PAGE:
Cloud cost models are sometimes weird, and billing sometimes is not quite transparent. The cost model can also change at will.
The Medium story reported by Home Automation is an extreme example, and contains a non-trivial amount of naiveté on their side, but underlines the importance of being spread through more than one cloud provider and having an exit strategy. Which is kind of a dud, if you are using more than simple IaaS – if you tie yourself to a database-as-a-service offer, you can’t really have an exit strategy at all.
TL;DR: Firebase accidentally wasn’t billing some traffic, and fixed that (the billing). They did not communicate the change, they did not update their status panels to report the increased traffic, and they did not measure the billing impact of their change to find extreme cases before the change and contact them.
The customer, Home Automation, has close to zero clue to using TLS correctly, was using connection inefficiently and kind of maximised overhead, ran into the worst case scenario for the change, got fucked. They would want out, but also had zero strategy for that, because DBaaS fuckup.
In the cloud you don’t need operations. Until you do.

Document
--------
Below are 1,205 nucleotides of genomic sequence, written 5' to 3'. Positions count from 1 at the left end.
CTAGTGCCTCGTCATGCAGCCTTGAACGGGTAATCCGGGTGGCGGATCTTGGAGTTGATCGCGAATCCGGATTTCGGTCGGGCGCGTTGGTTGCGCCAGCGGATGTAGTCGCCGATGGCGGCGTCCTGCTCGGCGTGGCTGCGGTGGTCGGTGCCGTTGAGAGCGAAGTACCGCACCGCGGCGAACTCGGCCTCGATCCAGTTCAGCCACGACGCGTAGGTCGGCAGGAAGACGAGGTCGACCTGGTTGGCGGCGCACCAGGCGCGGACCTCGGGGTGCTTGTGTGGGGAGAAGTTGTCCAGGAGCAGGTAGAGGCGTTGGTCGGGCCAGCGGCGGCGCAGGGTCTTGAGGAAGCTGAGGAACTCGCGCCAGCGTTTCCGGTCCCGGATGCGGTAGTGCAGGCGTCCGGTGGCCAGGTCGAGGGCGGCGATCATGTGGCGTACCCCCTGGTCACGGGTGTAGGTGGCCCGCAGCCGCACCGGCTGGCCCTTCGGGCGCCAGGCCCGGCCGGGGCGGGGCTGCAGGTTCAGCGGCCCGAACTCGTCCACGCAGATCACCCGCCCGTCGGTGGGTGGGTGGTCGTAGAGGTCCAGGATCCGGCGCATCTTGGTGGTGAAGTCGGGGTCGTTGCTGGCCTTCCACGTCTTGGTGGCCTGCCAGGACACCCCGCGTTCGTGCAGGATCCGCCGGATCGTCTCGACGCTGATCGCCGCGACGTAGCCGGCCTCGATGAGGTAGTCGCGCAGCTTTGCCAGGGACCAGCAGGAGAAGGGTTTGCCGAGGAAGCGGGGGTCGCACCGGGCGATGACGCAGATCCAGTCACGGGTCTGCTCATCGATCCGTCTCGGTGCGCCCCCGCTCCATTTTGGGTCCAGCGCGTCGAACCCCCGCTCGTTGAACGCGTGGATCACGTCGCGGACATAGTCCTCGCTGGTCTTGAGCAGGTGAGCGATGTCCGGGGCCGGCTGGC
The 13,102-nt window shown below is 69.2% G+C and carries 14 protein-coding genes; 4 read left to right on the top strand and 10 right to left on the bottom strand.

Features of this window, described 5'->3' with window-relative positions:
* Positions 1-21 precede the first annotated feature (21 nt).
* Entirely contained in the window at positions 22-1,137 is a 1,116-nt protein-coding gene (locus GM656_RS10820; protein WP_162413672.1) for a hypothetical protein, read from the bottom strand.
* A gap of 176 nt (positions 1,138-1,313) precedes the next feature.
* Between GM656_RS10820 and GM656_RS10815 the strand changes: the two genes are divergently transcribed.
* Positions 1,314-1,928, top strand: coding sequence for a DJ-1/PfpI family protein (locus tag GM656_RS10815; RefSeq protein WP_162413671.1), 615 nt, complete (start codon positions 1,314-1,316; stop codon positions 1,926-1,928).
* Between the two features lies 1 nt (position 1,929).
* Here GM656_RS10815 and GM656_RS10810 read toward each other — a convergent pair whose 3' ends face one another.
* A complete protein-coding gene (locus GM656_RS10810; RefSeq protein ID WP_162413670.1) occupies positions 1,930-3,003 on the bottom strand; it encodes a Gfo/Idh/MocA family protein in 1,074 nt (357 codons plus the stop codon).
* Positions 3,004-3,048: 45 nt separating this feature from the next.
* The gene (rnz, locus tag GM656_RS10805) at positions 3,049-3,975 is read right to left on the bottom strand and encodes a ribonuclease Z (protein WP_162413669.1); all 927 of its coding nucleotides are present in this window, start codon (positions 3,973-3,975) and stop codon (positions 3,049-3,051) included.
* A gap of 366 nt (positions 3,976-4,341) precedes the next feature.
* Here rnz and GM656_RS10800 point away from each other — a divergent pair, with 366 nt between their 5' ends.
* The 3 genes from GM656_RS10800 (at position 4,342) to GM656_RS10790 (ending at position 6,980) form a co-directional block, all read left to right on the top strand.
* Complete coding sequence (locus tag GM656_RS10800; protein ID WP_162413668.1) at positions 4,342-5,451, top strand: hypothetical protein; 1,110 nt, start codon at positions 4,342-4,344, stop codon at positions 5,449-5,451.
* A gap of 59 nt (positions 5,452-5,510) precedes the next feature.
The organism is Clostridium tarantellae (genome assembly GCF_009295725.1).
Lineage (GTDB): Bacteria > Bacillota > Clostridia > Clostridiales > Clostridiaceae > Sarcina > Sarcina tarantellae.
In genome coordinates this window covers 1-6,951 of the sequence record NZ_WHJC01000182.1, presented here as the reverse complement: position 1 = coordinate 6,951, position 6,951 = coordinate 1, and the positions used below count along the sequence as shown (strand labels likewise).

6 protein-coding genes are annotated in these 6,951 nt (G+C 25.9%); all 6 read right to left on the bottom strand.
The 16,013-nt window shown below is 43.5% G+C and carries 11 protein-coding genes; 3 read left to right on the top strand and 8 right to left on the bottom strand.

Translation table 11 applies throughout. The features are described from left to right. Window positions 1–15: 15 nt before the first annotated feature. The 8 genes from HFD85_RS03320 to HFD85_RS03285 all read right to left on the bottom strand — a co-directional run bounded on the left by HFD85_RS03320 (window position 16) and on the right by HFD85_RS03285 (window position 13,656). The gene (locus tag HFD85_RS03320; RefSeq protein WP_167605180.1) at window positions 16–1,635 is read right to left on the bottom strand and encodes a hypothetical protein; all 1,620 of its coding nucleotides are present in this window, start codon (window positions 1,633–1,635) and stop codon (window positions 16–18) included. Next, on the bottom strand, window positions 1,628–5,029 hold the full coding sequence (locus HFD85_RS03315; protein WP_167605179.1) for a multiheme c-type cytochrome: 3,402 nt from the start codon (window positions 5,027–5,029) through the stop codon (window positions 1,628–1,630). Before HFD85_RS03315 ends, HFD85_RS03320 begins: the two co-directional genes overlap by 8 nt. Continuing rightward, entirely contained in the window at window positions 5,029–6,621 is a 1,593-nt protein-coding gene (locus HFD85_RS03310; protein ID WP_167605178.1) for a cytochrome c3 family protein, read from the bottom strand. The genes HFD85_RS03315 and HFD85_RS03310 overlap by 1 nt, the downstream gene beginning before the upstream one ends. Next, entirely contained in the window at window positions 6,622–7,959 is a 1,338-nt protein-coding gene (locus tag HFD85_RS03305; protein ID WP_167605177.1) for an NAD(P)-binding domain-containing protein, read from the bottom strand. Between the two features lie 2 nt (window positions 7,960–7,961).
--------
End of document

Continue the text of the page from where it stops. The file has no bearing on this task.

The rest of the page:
Dockercon 2017 Talk by Brendan Gregg
Tracing, Flamegraphs, Netflix Titus. Also, them being Netflix, they do not have a high degree of transactional work going on in the first place: Stateless, non-transactional scaleout is trivial.
Rob Landley, of Busybox/Toybox fame, spoke four years ago about the Toybox project in the context of Android and whatever else was recent back then. The talk contains a brilliant deconstruction of the problems that GPL v3 has, and why it is in decline.
It also shows a lot of vision re containers, and what is needed in this context. If you are deploying Alpine today, with musl and toybox in it, here is why and how it came to be.
When dealing with Kubernetes, you will inevitably have to deal with config and data that is in JSON format.
jq is a cool tool to handle this, but while the man page is complete, it is also very dry. A nice tutorial can be found at The Programming Historian, which uses some real world use cases. My personal use case is Converting JSON to CSV, and the inverse of that. There also is a mildly interesting FAQ.
Learning jq takes about one quiet afternoon of time.
It does not utilize the ptrace(2) kernel facility, though, but its own interface. This interface picks up data in the kernel and writes it into a ring buffer.
A userspace component extracts this data, interprets, filters and formats it, and then shows it. If the data source outpaces the userspace, the ring buffer overflows and events are lost, but the actual production workload is never slowed down.
I was having two independent discussions recently, which started with some traditional Unix person condemning software installing with curlbash (“curl https://… | bash”), or even “curl | sudo bash”.